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  • Overview
  • Transcript

6.7 Prototypes

The prototype is a special object that has a huge significance for JavaScript inheritance. Prototypes are a powerful mechanism, and it is important to understand them well.

Syntax

  • __proto__
  • prototype

1.Introduction
2 lessons, 07:42

1.1
Introduction
02:12

1.2
Setup
05:30

2.Language Fundamentals
8 lessons, 1:00:53

2.1
Variables
06:33

2.2
Data Types
11:28

2.3
Arithmetic, Assignment, and Comparison Operators
10:24

2.4
Unary, Logical, Comma, and Spread Operators
09:02

2.5
Operator Precedence
03:50

2.6
Reserved Words
04:17

2.7
Strict Mode
04:34

2.8
Functions
10:45

3.Data Structures
5 lessons, 22:52

3.1
Arrays
04:29

3.2
Objects
04:30

3.3
Sets
04:57

3.4
Maps
04:21

3.5
Weak Maps and Weak Sets
04:35

4.Controlling Program Execution
7 lessons, 37:06

4.1
Conditionals
07:49

4.2
Switch Statements
04:41

4.3
The For Loop
06:39

4.4
The `for .. in` Loop
05:17

4.5
The `for .. of` Loop
04:02

4.6
Iterators
05:03

4.7
While Loops
03:35

5.Using JavaScript
13 lessons, 1:44:36

5.1
Working With Strings
09:32

5.2
Template Literals
05:46

5.3
Working With Numbers
06:57

5.4
Working With Arrays
12:53

5.5
Iterating and Transforming Arrays
07:33

5.6
Working With the Object Type
13:55

5.7
Object Literal Extensions
06:45

5.8
Working With Object Instances
06:45

5.9
Getters and Setters
05:00

5.10
Custom Objects
11:28

5.11
The `Math` API
04:54

5.12
Working With Dates and Times
08:10

5.13
The `Array` Constructor
04:58

6.Functions
8 lessons, 56:07

6.1
The `this` Object
06:15

6.2
Working With Functions
10:11

6.3
Scope
07:37

6.4
Arrow Functions
06:59

6.5
Generator Functions
08:13

6.6
Closures
05:00

6.7
Prototypes
06:26

6.8
Default and Rest Parameters
05:26

7.Miscellaneous
6 lessons, 52:39

7.1
Destructuring Assignments
08:09

7.2
AJAX
08:30

7.3
Regular Expressions
10:51

7.4
More About Regular Expressions
08:38

7.5
Classes
06:48

7.6
ES Modules
09:43

8.Working With the DOM
6 lessons, 37:39

8.1
Selecting HTML Elements
05:02

8.2
Manipulating HTML Elements
07:40

8.3
DOM Traversal
05:25

8.4
Adding and Removing Elements
04:45

8.5
Creating Elements and Other Nodes
04:39

8.6
DOM Events
10:08

9.Web APIs
4 lessons, 17:41

9.1
The Selector API
03:03

9.2
Geolocation
05:29

9.3
Web Storage
05:24

9.4
Web Workers
03:45

10.Asynchronous JavaScript
5 lessons, 26:23

10.1
Promises
09:52

10.2
Promise Chaining
05:11

10.3
The async Keyword
03:21

10.4
The await Keyword
04:04

10.5
More About async and await
03:55

11.Conclusion
1 lesson, 00:43

11.1
Conclusion
00:43


6.7 Prototypes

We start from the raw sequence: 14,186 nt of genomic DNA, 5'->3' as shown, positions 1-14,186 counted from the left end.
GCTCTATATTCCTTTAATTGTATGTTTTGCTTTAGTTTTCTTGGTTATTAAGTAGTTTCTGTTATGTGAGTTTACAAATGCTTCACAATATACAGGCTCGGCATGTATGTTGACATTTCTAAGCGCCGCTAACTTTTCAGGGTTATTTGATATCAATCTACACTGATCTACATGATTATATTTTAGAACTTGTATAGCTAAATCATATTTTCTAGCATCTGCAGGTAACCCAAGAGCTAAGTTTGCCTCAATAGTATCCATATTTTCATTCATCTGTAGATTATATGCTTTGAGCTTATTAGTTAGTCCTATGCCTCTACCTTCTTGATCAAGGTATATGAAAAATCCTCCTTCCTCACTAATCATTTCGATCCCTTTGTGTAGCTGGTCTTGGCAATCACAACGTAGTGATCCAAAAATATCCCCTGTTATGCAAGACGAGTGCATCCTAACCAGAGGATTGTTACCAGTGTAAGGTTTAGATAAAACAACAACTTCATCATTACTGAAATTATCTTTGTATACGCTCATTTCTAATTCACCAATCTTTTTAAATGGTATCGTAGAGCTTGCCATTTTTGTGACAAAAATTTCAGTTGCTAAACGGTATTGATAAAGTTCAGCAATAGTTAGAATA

Hi folks. In this lesson we're going to take another quick look at prototypes in JavaScript. So remember the prototype is a special property that all objects have. This is the object that they are descended from and from which they inherit properties and methods. For example, when we create an object literal, even if we don't add any properties to it ourselves, it will still have certain properties and methods that we can make use of. In this example we call the has own property method on the empty object literal that we created and stored in the variable myobj. So this hasOwnProperty method came from the object literal's prototype, which is the prototype property of the object, so that's object with a capital O, constructor which is what created the object literal for us behind the scenes. So we don't actually need to look at the outputs of hasOwnProperty('key'). We know that our object literal doesn't have a property called key, so this method is gonna return false. We don't need to worry about that. But let's just log the object itself to the console. So there's our empty object literal in the console. Let's just open it up. So we didn't add any properties to this object literal ourselves, but as we can see, it still has this special __proto__ value. And that property is the prototype object of the object literal. And as we can see, that currently points to the object constructor. So this is the object from which our own object is descended. When we open up the __proto__ property, which from this point forward I'm just gonna refer to as proto, we can see that there are a bunch of other properties and methods. So we can see the constructor property. And that also points to the object constructor. And we can see the hasOwnProperty method, which we looked at just a moment ago and which we've used earlier in the course as well. So all of these properties and methods are what is being inherited via this __proto__ object. So this is very interesting, but we shouldn't actually use this proto object in our own code ever. It's awful for performance and it's actually deprecated but it is interesting to look at and it can sometimes be useful purely for debugging scenarios. So prototypes themselves may form chains, similar to how nested scopes form chains. When we access an identifier in one scope, if the identifier is not found, the JavaScript engine moves up to look in the parent scope and so on and so forth, all the way through the scope chain until it reaches the global scope. When we try to access a property or a method of an object a similar process occurs. If the property or method is not present directly on the objects that we tried to invoke it on the JavaScript engine will look in the current object's prototype and then the prototype of that object and so on and so forth right back to the object's, capital o, Object prototype. If the property or method is not found there the engine gives up and returns undefined. But you can see that prototype chains are very similar to scope chains conceptually. So let's see this in action with another example. So in this example we first create a new constructor function called Example. We then set the prototype of this constructor function to a new array instance which we can access by invoking the array constructor. We then create a new instance object using our Example constructor and lastly we just log this to the console. So let's go to the browser and take a look at the output this time. So again, we just see our empty Example object and let's open this one up. So we still see a __proto__ property and that points to an instance created by the array constructor. Let's expand this one. As we know, arrays have a length property. So our example object will also have this inherited length property. It won't have it directly but it can still reach it through the prototype chain. And there is also another __proto__ property. So let's open that one up. And here we can see all of the methods that arrays have access to. And that means that our instance will also have access to all of these methods even though it isn't actually an array. Right down at the bottom we can see that there's another __proto__ object, this time pointing to the object constructor. Lets open that up. And we can see all of the properties and methods that's get inherited from the object constructor. And there are no more __proto__ objects because ultimately everything in JavaScript comes from the object constructor. So what we've done there in the console is manually navigate the prototype chain. That is exactly what happens when we try to invoke a property or method on an object. The engine will navigate the prototype chain looking for that property or method and only if it doesn't find it once it gets up to the object constructor does it return undefined. So let's just do a simple test. And we can see that even though our custom object has the array prototype, because the array prototype itself can access the object prototype we can still make use of the method. We don't get any errors and the code doesn't blow up. So in this lesson we looked at the special _proto_ property that all objects and all objects' instances in JavaScript have access to. And we learned that this is primary mechanism for inheritance in JavaScript and it's how the JavaScript engine is able to navigate the prototype chain. In the next lesson, we can look at default parameters and rest parameters. Thanks for watching.